The miracle of church

A couple of weeks ago an article came out in The Atlantic which described the rapid expansion and subsequent decline of the Sunday Assembly. It's effectively a secular church. Each week folk gather over coffee, sing some songs together, practice mindfulness and listen to an inspirational speaker. They describe themselves as "a godless congregation that celebrates life" [1]. At their peak, they had launched nearly 70 chapters (i.e. congregations) in cities across Europe and North America. However, more recently, energy has fizzled out. Nearly half their congregations have closed. Attendance has declined. Chapters have found it hard to sustain the number of volunteers required to organise the events. Their finances have struggled.

The author, Faith Hill, consulted a number of religion and sociology experts about the challenge of building a secular church. Reading their analysis, I was struck by how difficult it is to build an organisation like this. The experts questioned whether people would want to meet every week. They described the struggle of building a community united only by their lack of belief. One expert described the struggle of getting people to inconvenience themselves for the common good.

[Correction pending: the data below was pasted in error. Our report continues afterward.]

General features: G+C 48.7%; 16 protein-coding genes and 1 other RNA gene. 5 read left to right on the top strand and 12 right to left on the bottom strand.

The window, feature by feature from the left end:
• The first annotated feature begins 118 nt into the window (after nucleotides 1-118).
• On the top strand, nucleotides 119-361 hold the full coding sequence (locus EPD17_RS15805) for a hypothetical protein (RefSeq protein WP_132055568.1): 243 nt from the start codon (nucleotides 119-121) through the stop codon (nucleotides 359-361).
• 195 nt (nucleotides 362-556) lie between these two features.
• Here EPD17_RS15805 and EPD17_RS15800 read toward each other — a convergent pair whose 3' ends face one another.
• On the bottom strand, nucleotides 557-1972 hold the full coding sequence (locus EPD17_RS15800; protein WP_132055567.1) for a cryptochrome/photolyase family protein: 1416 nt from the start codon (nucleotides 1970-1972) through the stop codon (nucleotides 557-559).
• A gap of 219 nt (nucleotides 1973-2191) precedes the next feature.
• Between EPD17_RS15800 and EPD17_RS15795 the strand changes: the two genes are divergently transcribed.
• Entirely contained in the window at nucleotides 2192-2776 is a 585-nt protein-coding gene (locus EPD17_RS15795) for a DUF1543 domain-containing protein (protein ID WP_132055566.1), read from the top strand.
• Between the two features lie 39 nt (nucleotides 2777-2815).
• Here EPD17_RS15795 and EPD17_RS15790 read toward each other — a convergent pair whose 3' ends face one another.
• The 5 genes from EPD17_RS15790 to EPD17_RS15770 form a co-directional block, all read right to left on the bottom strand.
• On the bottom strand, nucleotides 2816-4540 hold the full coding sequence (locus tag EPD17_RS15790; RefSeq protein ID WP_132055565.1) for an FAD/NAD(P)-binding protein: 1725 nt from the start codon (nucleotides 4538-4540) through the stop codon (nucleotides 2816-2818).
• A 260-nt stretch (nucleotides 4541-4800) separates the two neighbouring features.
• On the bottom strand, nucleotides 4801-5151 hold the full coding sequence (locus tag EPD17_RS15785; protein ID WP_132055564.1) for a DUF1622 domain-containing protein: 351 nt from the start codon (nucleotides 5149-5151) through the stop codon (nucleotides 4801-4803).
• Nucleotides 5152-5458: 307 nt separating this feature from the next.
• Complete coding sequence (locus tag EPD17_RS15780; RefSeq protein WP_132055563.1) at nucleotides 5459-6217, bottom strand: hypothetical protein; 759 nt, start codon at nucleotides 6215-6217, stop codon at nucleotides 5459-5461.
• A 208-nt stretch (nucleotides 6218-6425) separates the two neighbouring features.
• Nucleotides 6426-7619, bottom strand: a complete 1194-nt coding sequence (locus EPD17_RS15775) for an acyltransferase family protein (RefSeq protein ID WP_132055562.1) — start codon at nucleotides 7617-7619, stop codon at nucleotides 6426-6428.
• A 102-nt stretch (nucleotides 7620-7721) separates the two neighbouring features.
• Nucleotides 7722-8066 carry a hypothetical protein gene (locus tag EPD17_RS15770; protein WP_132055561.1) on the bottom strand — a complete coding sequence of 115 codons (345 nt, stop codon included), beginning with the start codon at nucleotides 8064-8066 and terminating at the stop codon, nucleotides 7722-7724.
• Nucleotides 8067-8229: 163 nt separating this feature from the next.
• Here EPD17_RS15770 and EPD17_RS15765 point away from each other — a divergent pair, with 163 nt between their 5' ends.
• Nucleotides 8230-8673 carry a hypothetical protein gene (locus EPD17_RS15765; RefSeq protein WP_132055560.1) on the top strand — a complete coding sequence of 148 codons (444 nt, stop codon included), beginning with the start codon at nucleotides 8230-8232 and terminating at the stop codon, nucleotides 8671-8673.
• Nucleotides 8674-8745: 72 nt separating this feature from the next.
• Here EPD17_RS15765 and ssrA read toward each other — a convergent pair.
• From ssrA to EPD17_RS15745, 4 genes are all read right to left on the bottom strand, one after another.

All this convinces me of the miracle of the church. It flourishes completely against the odds. Where else, in this city, would you see a group of seemingly random people from different backgrounds and cultures committing to one another, choosing to serve one another and being willing to sacrifice their time for one another, because they love each other? In our individualistic culture, how often do we see people choosing to build their lives around a community? In a fractured society which is longing for healing and unity, I'm convinced unity in Christ is the answer.

The church isn't just a nice idea that bucks the sociological trend. It's Christ's gift to a broken world, which points to the heavenly reality to come. We're going to be exploring together the beauty (and challenge!) of the church for the next three Sundays. I'm praying it will be a significant time of formation for our community. I hope you'll be able to join us.